The Ukiyo-e prints were extraordinarily new and exciting images for contemporary painters at that time: their directness and clarity, startlingly expressive use of line, defined areas of colour and flattened perspective were a total contrast to the western approach to painting. Hokusai’s landscapes were dramatically simple, with the elements such as wind, rain and the stars clearly delineated. For example, his now world-famous print The Hollow of the Deep Sea Wave shows an enormous, exaggerated wave with a tiny boat skimming beneath it, and Mount Fuji like another tiny distant wave just appearing on the horizon.
These prints influenced each of the Paris group of painters quite differently. Degas’ interest lay in the intimate interiors of Utamaro’s prints. The bijin (beautiful women) of Utamaro’s world are shown within scenes of private domesticity—a women combing a girl’s hair, mothers playing with their babies, girls sewing, girls reading. What Degas particularly observed in these glimpsed images was the typically Japanese angle of view, with figures half-entering the composition from the edge of the painting. Degas’ strong verticals and diagonals, as well as the high view point and shallow perspective, also echo features used in the prints. Later, Bonnard and Vuillard made use of this type of composition in their intimiste paintings.
Monet hung Japanese prints in his house at Giverny. His paintings of the lily pond and its Japanese-style arched bridge amid wisteris and azaleas reflect his interest in the Japanese “motif” of the bridge. This was a favourite subject for the Ukiyo-e artists, especially Hiroshige who produced a series of prints of this subject. (Van Gogh, in turn, made an oil painting copy of Hiroshige’s A Shower on Ohashi Bridge). Monet was one of the few Impressionists who kept to the group’s original aim of capturing the sensation of light and atmosphere with paint applied in small brushstrokes, juxtaposing harmonious or complementary colours to create an effect.
In contrast, the flat, broad areas of outlined colour used by the Ukiyo-e printmakers was adopted by both Van Gogh and Gauguin when they abandoned Impressionism after leaving Paris. Van Gogh went to Arles in February 1888 where his work began to become more expressionist, with rhythmic brushstrokes of colour. ‘I feel I am in Japan’, he wrote to Theo in August 1888. ‘What I learned in Paris is leaving me, and I am returning to the ideas I had at home before I knew the Impressionists.’ In the meantime, Gauguin had moved to Brittany and here his subjects began to take on a more symbolic quality.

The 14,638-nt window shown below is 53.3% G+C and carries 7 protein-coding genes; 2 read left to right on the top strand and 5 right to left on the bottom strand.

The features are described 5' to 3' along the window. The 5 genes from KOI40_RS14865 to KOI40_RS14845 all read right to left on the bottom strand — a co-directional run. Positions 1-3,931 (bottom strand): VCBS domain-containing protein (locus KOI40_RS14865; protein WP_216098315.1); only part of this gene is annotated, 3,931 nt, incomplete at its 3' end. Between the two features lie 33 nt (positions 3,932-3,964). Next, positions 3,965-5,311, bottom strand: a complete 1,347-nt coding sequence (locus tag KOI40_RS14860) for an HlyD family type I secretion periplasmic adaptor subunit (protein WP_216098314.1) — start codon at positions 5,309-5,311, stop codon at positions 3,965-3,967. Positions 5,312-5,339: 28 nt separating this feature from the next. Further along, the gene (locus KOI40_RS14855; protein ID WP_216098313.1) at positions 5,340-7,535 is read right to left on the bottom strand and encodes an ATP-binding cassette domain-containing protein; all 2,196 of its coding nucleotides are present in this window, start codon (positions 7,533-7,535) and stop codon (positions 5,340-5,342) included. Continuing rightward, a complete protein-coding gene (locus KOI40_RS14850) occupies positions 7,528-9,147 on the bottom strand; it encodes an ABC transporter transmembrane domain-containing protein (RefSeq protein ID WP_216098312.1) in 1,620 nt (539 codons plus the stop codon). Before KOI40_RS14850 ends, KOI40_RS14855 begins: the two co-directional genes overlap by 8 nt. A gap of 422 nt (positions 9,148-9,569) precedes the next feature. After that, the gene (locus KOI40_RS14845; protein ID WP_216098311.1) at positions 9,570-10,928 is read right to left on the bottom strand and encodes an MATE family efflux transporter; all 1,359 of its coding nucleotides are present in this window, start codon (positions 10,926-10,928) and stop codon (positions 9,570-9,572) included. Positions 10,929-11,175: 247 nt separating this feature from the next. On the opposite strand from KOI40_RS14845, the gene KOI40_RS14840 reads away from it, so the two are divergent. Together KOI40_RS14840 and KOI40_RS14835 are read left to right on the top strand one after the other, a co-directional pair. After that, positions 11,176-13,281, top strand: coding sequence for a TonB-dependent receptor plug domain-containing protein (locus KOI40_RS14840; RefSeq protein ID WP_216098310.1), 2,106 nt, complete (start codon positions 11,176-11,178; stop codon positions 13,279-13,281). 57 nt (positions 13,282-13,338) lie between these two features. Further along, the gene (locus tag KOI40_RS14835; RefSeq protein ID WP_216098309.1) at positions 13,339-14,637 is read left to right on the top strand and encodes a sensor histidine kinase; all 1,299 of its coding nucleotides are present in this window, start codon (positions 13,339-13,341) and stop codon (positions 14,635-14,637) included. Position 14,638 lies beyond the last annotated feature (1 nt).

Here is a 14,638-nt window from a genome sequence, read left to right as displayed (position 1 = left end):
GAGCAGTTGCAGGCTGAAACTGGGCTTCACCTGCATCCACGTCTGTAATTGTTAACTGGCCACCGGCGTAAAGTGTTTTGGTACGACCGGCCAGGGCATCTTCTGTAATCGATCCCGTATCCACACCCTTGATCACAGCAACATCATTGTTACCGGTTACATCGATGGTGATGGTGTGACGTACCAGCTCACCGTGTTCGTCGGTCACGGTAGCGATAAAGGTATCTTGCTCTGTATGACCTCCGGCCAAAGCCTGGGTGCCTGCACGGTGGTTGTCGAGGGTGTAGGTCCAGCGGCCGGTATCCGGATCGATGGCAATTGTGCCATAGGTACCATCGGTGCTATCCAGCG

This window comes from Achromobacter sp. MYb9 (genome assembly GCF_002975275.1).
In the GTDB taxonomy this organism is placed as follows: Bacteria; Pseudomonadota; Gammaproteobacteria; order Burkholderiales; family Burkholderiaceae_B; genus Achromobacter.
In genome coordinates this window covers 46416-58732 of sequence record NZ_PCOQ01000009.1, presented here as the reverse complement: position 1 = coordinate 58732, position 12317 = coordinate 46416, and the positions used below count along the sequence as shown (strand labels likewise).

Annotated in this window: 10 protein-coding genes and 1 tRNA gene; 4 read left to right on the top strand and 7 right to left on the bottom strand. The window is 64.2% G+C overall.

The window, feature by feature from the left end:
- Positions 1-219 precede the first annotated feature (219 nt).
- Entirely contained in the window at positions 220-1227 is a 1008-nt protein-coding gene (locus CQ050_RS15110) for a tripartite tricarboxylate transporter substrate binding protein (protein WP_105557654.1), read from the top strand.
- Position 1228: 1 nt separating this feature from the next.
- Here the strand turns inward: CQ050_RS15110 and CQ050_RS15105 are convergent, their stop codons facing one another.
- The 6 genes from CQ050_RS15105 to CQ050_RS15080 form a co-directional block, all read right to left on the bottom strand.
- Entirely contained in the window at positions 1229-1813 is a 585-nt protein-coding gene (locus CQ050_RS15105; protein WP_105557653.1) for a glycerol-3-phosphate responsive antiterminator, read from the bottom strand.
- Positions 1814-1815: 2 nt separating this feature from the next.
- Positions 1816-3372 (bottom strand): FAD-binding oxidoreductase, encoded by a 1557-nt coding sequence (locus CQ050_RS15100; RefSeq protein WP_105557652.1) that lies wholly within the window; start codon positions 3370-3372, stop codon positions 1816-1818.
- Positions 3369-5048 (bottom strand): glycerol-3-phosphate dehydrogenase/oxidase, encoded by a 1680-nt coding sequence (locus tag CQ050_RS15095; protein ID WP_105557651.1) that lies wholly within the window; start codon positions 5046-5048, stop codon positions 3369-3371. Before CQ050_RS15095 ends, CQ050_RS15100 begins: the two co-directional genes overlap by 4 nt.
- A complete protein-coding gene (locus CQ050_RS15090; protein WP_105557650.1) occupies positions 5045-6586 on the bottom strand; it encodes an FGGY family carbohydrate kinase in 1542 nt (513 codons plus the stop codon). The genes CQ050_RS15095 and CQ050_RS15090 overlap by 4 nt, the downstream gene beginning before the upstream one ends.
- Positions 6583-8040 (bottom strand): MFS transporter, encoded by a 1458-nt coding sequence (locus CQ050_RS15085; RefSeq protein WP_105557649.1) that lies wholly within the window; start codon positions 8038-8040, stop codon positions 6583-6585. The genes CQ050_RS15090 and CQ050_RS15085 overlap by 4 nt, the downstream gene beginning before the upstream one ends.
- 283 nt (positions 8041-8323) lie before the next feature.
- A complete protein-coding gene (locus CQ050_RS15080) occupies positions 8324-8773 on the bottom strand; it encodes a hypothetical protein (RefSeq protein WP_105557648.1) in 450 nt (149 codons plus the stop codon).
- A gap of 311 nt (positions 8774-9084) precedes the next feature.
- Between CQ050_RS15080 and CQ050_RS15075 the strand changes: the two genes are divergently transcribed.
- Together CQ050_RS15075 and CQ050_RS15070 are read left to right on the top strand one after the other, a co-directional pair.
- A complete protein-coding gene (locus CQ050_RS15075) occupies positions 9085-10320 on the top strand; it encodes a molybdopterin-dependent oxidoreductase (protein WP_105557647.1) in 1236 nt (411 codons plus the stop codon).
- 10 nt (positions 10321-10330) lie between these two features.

His painting Vision after the Sermon – Jacob Wrestling with the Angel is a view of Breton peasant women, their backs towards us in the foreground, circling up the left-hand side of the painting into the distance, watching the drama unfold. It is known that Gauguin used Hokusai’s print of Judo wrestlers for the distant figures. His composition is striking and unusual, the vivid colours giving powerful strength to the subject of the painting.
It was the Ukiyo-e artists’ ability to relate to their subject matter not only decoratively but with such feeling that appealed so strongly to painters, none more than Van Gogh. He longed for an unsophisticated art which would appeal to people from all walks of life, perhaps the closest ideal to that of the Japanese Ukiyo-e artists. ‘I envy the Japanese, the extreme clearness which everything has in their work. It is never wearisome and never seems to be done too hurriedly. Their work is as simple as breathing, and they do a figure in a few strokes with the same ease as if it were as simple as buttoning your waistcoat,’ he wrote from Arles in 1888.